Snapshot: How Do Scientific Articles Get Published?

The process of publishing a scientific article begins when a group of scientists set out to answer an outstanding question in their field. They then design and conduct a set of experiments to answer this question. Once the scientists feel that their results answer their questions, one of them – usually the one who did the largest number of experiments in the project – writes a first draft of their article.

Writing the Draft

This article draft is then read and edited by the other researchers who contributed to the experiments described in the paper. They will also be listed as its authors. Once all the article’s co-authors have agreed on a version of the article that they are satisfied with, they may choose to post it on a preprint server. This is an online forum where researchers can post scientific articles that have not yet been accepted for publication in a scientific journal. You can learn more about the differences between preprints and peer-reviewed articles in our past Snapshot on Preprints.

Getting Feedback: The Peer-Review Process

Whether or not the authors decide to post their article to a preprint server, they eventually send it to a scientific journal for publication. Different journals publish different types of articles, and the first thing that the journal’s editor will do is to check that it fits with what that journal usually publishes. This includes considerations like the field of science that the paper falls into, or the techniques used. If the editor accepts the paper, they then send it to a panel of scientists – usually two or three – who are experts in the article’s topic of research. These scientists – known as reviewers – read the paper and assess its quality. This includes asking questions like:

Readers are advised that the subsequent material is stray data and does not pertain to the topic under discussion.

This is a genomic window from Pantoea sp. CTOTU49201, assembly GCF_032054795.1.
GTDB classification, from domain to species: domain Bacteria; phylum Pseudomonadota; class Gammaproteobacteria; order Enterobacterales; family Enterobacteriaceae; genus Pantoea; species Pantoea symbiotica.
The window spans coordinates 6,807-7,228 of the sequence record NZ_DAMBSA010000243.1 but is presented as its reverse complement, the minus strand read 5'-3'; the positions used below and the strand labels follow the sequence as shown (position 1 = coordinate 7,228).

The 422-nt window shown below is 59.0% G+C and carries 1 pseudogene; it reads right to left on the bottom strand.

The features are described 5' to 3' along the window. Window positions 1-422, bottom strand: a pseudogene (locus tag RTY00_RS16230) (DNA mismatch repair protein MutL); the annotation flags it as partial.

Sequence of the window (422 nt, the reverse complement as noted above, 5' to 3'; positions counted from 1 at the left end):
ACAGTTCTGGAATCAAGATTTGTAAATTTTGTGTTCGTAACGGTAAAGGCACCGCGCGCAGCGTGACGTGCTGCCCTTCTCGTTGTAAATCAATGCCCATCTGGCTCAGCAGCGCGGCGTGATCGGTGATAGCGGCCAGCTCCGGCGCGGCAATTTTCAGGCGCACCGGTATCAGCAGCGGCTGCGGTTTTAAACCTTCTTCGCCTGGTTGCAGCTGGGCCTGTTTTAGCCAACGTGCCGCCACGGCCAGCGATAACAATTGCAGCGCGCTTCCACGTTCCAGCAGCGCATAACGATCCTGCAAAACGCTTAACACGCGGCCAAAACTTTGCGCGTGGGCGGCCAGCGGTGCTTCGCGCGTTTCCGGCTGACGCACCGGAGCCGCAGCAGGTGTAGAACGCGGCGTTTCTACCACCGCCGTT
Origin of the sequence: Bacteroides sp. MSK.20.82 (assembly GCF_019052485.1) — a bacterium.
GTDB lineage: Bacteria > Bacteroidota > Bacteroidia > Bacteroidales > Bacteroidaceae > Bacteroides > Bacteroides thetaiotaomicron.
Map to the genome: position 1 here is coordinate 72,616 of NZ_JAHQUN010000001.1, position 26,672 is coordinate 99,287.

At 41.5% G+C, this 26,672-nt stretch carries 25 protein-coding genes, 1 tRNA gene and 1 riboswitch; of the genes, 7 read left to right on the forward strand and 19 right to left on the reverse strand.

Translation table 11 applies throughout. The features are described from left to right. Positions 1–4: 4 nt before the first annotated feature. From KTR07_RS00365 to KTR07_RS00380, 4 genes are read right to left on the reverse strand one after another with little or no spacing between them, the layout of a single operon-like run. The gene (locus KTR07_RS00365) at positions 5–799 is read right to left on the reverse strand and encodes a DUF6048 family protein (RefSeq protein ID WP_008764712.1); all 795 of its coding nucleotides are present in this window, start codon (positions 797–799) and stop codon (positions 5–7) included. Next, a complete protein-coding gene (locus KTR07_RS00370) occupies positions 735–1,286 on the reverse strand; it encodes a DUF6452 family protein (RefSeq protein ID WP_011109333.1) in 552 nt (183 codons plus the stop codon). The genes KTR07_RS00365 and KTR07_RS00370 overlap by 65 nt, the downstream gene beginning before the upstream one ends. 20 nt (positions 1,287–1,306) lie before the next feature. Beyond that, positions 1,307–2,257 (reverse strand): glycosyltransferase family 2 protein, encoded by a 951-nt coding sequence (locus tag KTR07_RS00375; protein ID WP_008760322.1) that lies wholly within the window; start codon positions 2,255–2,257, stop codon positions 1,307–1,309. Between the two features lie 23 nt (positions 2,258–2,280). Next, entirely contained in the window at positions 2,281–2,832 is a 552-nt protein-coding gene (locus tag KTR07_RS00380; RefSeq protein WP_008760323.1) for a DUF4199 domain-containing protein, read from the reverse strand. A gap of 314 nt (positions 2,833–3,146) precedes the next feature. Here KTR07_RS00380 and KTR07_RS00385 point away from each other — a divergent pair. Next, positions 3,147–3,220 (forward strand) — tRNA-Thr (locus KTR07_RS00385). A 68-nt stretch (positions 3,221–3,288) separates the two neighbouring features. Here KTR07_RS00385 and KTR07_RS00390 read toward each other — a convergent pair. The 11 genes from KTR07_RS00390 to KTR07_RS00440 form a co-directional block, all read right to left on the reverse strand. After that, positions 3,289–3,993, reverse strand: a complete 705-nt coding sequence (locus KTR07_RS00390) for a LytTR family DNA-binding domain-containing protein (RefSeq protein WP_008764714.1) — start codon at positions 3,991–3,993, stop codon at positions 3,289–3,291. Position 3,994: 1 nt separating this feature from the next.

Did the authors do the right experiments to answer the questions that they were asking?

Were the experiments done correctly, or were mistakes made?

Do the results of the authors’ experiments mean what the authors claim that they mean?

The reviewers then send the editors a list of comments about the paper. These comments may include questions about the experiments, disagreements about what the experiments’ results mean, and requests for the authors to do new experiments to strengthen their conclusions.

If the reviewers think that it would take too much work to make the paper ready for publication in the journal, they will recommend that the editor reject the article. If this happens, the authors choose another journal to send their article to. That journal’s editor distributes the article to a new set of reviewers, and the review process begins again.

A notebook and pen lay next to a laptop with a fresh mug of coffee next to them.
What does it take to get a scientific paper published? There is a lot of writing and rewriting involved. Photo by Pixabay on Pexels.com

Revisions and Acceptance

If, on the other hand, the reviewers do not reject the article, the authors are given a set amount of time – usually several months – in which to respond to the reviewers’ comments. This could include doing new experiments, rewriting sections of the paper, and/or writing a response to the reviewers’ comments. The article may be sent between authors and the journal’s reviewers several times. However, once the reviewers all agree that their concerns about the paper have been addressed, the paper is deemed ready for publication. After additional formatting by copy editors, the paper is published in the next virtual and/or physical issue of the journal.

Between writing and rewriting a paper, having it read by multiple people, and doing new experiments, the process of publishing a scientific article can take months or even years! This is especially true if it ends up being sent to multiple journals. In the end, though, this process holds scientists accountable to their peers, allowing us all to be more confident in the findings of scientific research.

If you would like to learn more about scientific publisishing, take a look at this resource by the Understand Science.

Snapshot written by Amy Smith-Dijak  and edited by Celeste Suart.